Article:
Wage-stickiness, monetary changes, and real incomes in late-medieval England and the low countries 1300–1500: Did money matter?

Research in Economic History

ISBN: 978-0-76230-993-1, eISBN: 978-1-84950-194-1

ISSN: 0363-3268

Publication date: 15 January 2003

Abstract

The primary explanation for the marked rise in real wages in both England and Flanders, from the later fourteenth to mid fifteenth centuries, was a combination of institutional wage stickiness and deflation. In both countries, nominal wages had indeed risen after the Black Death (1348), but so had the cost of living, with a rampant inflation that lasted until the late 1370s in England and the late 1380s in Flanders. Thereafter, consumer prices fell sharply but money wages did not - or, in Flanders, not as much as did consumer prices. The other thesis of this paper is that these later medieval price movements were fundamentally monetary in nature.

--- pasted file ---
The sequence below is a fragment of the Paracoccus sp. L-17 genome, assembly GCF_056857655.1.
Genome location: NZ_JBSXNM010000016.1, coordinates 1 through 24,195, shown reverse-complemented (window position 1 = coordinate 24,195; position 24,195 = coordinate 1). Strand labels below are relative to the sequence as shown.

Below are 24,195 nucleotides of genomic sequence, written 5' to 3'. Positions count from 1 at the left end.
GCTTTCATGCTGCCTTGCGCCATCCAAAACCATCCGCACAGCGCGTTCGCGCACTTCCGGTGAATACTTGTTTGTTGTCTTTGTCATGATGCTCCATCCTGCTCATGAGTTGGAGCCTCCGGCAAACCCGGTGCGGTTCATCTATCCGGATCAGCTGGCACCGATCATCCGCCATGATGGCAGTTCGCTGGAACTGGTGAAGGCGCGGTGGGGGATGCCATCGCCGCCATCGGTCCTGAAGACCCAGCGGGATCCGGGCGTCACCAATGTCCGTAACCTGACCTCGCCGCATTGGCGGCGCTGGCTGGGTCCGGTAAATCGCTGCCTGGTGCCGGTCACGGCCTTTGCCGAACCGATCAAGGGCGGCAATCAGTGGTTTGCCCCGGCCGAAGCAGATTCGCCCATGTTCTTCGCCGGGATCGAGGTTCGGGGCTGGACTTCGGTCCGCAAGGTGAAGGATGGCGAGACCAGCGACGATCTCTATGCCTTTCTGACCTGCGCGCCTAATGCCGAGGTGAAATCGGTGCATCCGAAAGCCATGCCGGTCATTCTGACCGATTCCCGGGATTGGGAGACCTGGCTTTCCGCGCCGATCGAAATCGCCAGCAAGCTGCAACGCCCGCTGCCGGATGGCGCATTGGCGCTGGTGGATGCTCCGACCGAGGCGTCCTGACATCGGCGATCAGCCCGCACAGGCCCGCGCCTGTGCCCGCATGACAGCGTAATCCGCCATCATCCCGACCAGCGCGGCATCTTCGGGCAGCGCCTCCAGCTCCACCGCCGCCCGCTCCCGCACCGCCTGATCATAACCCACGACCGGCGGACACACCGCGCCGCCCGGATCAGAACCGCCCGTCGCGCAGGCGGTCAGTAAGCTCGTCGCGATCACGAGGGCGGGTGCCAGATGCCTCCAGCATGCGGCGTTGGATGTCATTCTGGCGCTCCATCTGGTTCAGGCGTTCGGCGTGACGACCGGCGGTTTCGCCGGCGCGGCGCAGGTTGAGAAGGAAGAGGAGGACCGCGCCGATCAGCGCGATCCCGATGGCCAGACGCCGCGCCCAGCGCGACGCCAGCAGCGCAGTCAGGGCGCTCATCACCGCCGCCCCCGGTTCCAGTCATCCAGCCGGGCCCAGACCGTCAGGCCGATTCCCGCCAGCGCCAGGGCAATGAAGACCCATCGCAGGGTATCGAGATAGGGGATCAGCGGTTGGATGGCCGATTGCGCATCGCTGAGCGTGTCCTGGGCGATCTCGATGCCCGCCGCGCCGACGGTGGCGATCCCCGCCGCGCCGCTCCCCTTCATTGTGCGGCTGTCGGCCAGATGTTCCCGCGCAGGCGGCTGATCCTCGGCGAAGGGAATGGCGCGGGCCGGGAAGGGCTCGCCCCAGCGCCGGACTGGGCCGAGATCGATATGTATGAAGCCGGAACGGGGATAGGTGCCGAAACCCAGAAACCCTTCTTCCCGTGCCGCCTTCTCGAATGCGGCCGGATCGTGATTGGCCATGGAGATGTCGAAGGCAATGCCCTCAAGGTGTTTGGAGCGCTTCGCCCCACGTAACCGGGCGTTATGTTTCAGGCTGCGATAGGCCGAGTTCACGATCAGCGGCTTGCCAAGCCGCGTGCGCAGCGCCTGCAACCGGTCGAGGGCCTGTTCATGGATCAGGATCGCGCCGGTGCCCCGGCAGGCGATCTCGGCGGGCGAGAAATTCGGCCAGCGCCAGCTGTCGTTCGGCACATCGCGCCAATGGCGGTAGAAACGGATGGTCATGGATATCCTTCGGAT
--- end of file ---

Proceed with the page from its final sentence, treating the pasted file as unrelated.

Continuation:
Citation

Munro, J.H. (2003), "Wage-stickiness, monetary changes, and real incomes in late-medieval England and the low countries 1300–1500: Did money matter?", Research in Economic History (Research in Economic History, Vol. 21), Emerald Group Publishing Limited, Bingley, pp. 185-297. https://doi.org/10.1016/S0363-3268(03)21007-7

Download as .RIS

Publisher

:

Emerald Group Publishing Limited

Copyright © 2003, Emerald Group Publishing Limited

To read the full version of this content please select one of the options below

You may be able to access this content by logging in via Shibboleth, Open Athens or with your Emerald account.
If you think you should have access to this content, click the button to contact our support team.